One advantage of LDI aerosol mass spectrometry is that two mass spectrometers can be used in parallel, configured to extract ions with opposite polarities from the desorption region (Hinz et al., 1996). This means that positive and negative mass spectra for individual particles can be captured simultaneously, increasing the amount of information obtained. Laser-based aerosol mass spectrometers are proving to be powerful and unique tools with a large number of applications (Suess and Prather, 1999). However, while qualitative information on the chemical composition of aerosols can be obtained, providing quantitative data with LDI represents an intrinsic problem. On the one hand, LDI methods that employ high laser fluence (laser power density) can produce extensive fragmentation of molecules and quantitative information on the elementary composition can therefore be obtained (Reents and Schabel, 2001), although information on the molecular structure cannot be obtained. On the other hand, when employing lower fluences, less fragmentation occurs, allowing more chemical information to be obtained. At the same time the particle components are not necessarily fully vaporised or inonised by the laser pulse and are therefore detected with varying efficiency depending on the particle’s size and chemical composition. Furthermore, incomplete vaporisation makes ionisation more sensitive to species present on the surface than those in the core (Allen et al., 2000; Kane and Johnston, 2000). In addition, individual chemical components can interact with each other during the desorption and ionisation process, resulting in an uneven distribution of charges between the fragments. This is known as ‘matrix effect’ (Reilly et al., 2000). Finally, spectral intensities depend not only on the laser power density absorbed by the molecules, but also on the instrument sensitivity to specific species. This in turn depends on the absorption characteristics of the individual species present in the sample under study (Gross et al., 2000).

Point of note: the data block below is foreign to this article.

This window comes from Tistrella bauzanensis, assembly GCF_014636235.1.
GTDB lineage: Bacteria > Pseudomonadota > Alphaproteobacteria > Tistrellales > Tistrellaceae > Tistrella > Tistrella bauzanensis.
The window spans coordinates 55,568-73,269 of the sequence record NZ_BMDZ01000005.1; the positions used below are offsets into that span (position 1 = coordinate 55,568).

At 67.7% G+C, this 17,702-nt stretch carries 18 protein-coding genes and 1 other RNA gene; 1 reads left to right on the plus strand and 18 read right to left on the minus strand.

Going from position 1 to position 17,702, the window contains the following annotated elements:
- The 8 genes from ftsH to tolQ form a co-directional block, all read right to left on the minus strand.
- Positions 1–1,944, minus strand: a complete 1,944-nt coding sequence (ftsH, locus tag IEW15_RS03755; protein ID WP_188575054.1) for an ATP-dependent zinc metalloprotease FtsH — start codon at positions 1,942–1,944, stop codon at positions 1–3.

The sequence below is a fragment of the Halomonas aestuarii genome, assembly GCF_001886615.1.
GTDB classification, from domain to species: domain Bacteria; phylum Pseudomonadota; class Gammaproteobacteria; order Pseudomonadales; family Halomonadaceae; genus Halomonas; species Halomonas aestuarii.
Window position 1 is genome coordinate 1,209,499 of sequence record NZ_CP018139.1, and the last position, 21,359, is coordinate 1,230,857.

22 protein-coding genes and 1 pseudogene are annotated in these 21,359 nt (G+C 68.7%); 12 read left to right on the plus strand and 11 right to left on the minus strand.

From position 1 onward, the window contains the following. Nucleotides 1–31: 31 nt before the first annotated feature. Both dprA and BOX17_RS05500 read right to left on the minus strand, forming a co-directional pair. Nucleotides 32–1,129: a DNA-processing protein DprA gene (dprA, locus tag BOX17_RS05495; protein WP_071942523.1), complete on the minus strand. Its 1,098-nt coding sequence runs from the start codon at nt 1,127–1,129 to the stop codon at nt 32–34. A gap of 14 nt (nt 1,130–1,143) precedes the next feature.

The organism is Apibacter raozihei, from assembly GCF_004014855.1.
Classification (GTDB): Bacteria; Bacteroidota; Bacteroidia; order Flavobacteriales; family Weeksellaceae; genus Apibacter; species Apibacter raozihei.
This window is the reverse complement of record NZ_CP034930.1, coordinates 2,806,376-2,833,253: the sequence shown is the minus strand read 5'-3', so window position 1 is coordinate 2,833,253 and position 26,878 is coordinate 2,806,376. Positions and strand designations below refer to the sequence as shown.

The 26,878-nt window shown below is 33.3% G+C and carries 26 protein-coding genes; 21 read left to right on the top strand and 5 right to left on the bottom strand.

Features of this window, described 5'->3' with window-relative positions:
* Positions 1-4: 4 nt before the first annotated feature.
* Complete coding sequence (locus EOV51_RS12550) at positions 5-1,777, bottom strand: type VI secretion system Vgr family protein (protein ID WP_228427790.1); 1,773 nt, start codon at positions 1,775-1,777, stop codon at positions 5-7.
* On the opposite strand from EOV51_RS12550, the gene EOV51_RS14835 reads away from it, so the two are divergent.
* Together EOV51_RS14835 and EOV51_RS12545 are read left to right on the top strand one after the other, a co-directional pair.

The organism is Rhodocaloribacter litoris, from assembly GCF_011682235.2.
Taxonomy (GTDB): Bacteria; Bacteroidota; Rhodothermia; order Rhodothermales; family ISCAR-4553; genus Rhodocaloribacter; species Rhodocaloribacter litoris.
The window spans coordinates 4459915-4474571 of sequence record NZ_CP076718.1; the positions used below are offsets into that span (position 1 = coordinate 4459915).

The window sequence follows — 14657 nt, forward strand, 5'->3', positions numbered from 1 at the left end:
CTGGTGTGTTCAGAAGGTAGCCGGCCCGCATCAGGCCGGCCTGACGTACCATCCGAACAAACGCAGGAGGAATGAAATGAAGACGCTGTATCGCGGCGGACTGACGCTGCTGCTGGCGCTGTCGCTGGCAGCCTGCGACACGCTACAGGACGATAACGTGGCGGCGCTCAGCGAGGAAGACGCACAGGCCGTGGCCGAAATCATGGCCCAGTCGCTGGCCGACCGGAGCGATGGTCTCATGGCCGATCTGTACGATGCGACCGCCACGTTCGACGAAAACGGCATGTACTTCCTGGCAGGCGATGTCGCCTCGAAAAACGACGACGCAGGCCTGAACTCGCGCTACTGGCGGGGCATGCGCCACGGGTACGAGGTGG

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Enhanced analysis of stratified climate archives through upgrade of Laser Ablation Inductively Coupled Plasma Quadrupole to Time of Flight Mass Spectrometry?

Enhanced analysis of stratified climate archives through upgrade of Laser Ablation Inductively Coupled Plasma Quadrupole to Time of Flight Mass Spectrometry?